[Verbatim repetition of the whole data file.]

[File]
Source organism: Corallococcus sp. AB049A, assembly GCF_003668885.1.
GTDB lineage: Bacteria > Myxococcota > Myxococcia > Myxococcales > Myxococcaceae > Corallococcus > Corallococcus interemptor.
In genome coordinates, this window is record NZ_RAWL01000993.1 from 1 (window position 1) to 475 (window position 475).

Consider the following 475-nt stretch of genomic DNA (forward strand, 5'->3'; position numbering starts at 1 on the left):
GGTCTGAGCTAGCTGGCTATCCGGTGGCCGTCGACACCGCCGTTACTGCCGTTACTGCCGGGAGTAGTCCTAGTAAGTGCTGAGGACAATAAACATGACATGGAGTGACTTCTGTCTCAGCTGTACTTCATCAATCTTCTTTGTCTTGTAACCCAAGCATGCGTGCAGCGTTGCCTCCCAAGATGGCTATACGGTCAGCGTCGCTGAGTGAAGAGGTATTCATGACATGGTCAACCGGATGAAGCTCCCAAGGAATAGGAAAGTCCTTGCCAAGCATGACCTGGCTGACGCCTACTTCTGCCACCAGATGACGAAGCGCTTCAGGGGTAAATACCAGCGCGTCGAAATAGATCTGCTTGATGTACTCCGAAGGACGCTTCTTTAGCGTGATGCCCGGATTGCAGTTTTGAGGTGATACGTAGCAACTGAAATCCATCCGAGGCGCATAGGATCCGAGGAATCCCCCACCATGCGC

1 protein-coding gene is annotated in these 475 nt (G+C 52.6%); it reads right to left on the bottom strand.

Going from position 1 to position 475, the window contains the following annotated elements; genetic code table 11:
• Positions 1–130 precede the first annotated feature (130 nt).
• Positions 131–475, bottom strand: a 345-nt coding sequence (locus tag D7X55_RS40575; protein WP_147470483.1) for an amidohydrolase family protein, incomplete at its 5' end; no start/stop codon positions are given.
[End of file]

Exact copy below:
Source organism: Corallococcus sp. AB049A, assembly GCF_003668885.1.
GTDB lineage: Bacteria > Myxococcota > Myxococcia > Myxococcales > Myxococcaceae > Corallococcus > Corallococcus interemptor.
In genome coordinates, this window is record NZ_RAWL01000993.1 from 1 (window position 1) to 475 (window position 475).

Consider the following 475-nt stretch of genomic DNA (forward strand, 5'->3'; position numbering starts at 1 on the left):
GGTCTGAGCTAGCTGGCTATCCGGTGGCCGTCGACACCGCCGTTACTGCCGTTACTGCCGGGAGTAGTCCTAGTAAGTGCTGAGGACAATAAACATGACATGGAGTGACTTCTGTCTCAGCTGTACTTCATCAATCTTCTTTGTCTTGTAACCCAAGCATGCGTGCAGCGTTGCCTCCCAAGATGGCTATACGGTCAGCGTCGCTGAGTGAAGAGGTATTCATGACATGGTCAACCGGATGAAGCTCCCAAGGAATAGGAAAGTCCTTGCCAAGCATGACCTGGCTGACGCCTACTTCTGCCACCAGATGACGAAGCGCTTCAGGGGTAAATACCAGCGCGTCGAAATAGATCTGCTTGATGTACTCCGAAGGACGCTTCTTTAGCGTGATGCCCGGATTGCAGTTTTGAGGTGATACGTAGCAACTGAAATCCATCCGAGGCGCATAGGATCCGAGGAATCCCCCACCATGCGC

1 protein-coding gene is annotated in these 475 nt (G+C 52.6%); it reads right to left on the bottom strand.

Going from position 1 to position 475, the window contains the following annotated elements; genetic code table 11:
• Positions 1–130 precede the first annotated feature (130 nt).
• Positions 131–475, bottom strand: a 345-nt coding sequence (locus tag D7X55_RS40575; protein WP_147470483.1) for an amidohydrolase family protein, incomplete at its 5' end; no start/stop codon positions are given.